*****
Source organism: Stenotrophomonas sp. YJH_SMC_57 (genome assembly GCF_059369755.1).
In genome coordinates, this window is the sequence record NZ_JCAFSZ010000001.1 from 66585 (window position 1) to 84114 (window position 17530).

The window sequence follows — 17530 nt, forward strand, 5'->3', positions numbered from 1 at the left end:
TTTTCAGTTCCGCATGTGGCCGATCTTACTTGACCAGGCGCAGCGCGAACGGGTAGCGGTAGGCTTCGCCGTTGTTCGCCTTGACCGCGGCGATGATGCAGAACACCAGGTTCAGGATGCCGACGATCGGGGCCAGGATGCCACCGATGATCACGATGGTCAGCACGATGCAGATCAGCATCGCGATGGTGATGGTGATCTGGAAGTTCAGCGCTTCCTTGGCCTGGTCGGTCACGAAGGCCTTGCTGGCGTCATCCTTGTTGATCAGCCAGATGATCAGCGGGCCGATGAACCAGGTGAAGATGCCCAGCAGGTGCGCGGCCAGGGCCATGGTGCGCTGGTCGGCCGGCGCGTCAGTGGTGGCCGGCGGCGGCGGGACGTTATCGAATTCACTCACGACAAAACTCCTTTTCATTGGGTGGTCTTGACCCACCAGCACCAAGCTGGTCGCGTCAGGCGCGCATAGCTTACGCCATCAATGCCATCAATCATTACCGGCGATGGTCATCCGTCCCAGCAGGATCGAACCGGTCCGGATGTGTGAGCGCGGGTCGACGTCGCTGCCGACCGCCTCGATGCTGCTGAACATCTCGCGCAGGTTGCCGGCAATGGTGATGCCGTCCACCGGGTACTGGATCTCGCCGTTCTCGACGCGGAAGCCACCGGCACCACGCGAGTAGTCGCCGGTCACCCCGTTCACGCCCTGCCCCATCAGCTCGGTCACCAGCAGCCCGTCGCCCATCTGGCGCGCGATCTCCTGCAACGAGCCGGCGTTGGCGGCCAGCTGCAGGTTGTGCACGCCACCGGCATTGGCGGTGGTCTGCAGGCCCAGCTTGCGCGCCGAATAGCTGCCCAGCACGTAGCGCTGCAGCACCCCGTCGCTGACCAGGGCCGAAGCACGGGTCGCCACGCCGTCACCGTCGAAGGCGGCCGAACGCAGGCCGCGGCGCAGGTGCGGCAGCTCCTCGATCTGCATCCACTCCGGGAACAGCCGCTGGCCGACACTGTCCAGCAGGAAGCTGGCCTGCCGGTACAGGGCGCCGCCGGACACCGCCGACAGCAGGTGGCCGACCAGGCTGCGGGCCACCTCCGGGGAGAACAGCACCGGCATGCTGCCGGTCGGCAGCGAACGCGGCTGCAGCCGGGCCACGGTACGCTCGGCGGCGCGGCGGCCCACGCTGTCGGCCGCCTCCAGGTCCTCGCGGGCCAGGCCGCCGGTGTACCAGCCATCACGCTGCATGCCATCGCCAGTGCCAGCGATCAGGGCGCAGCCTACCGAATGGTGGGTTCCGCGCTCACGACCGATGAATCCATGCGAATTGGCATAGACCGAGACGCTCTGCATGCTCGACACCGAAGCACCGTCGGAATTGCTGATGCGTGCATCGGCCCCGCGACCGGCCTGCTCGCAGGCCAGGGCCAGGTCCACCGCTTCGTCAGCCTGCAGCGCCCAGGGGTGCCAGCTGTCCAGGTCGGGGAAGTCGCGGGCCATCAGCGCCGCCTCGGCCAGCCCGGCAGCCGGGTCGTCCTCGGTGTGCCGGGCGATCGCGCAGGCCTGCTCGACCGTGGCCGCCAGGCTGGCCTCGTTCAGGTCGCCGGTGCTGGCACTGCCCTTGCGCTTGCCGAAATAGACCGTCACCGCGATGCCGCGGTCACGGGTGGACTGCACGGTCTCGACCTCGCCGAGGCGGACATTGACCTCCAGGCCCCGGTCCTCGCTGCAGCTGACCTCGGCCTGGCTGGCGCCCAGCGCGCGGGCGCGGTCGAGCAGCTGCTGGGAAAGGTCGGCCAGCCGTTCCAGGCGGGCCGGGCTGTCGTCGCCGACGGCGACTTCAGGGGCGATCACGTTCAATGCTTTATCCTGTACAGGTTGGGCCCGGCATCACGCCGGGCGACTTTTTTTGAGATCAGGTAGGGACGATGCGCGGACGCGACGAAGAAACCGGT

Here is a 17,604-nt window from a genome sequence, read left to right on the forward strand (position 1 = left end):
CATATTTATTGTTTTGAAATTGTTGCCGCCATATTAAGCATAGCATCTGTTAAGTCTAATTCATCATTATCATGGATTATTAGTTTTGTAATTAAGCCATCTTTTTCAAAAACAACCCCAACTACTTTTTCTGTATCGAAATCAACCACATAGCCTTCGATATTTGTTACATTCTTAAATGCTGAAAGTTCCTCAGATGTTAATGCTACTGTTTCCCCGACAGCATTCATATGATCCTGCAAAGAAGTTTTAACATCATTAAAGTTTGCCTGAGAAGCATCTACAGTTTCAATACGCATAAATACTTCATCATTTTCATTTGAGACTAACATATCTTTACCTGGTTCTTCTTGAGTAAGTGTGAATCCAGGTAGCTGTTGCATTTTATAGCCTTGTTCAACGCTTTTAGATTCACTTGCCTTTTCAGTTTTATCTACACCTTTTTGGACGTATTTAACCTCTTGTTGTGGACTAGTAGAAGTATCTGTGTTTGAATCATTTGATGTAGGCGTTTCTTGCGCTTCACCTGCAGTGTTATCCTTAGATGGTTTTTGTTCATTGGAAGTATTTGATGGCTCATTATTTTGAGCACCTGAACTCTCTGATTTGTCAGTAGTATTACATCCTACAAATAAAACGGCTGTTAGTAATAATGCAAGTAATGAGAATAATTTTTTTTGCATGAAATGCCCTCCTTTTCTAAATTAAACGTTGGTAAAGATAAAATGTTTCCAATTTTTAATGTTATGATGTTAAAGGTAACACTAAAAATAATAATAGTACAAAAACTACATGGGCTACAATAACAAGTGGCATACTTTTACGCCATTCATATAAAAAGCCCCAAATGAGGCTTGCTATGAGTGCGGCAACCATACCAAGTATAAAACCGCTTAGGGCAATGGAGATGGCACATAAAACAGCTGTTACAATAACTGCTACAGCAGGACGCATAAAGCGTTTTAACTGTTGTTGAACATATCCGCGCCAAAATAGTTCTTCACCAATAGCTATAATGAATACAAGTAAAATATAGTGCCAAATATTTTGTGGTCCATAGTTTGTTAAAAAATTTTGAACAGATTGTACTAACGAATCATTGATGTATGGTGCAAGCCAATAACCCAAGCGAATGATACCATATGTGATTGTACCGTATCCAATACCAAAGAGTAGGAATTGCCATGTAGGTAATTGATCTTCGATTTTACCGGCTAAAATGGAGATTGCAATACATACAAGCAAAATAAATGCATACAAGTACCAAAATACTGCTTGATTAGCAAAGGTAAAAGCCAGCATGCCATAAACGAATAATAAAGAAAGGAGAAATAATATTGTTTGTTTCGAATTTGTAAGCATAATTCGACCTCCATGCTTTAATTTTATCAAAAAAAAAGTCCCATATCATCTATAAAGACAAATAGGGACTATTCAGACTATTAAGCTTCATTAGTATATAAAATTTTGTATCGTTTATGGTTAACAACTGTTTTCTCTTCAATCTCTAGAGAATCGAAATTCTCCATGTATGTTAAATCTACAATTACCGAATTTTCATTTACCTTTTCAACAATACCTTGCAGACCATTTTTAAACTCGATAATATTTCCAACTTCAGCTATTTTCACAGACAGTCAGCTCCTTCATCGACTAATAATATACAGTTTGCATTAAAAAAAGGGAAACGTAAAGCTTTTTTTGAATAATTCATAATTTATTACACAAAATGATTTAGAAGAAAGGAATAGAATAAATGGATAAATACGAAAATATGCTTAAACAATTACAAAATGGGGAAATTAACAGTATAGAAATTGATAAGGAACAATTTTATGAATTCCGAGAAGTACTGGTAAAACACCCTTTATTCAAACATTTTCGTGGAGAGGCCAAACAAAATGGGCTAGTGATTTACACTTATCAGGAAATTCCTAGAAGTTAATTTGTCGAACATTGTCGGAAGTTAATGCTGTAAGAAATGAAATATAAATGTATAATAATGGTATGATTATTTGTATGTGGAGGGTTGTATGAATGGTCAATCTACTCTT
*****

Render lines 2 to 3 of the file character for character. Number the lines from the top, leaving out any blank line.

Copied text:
In genome coordinates, this window is the sequence record NZ_JCAFSZ010000001.1 from 66585 (window position 1) to 84114 (window position 17530).

The window sequence follows — 17530 nt, forward strand, 5'->3', positions numbered from 1 at the left end: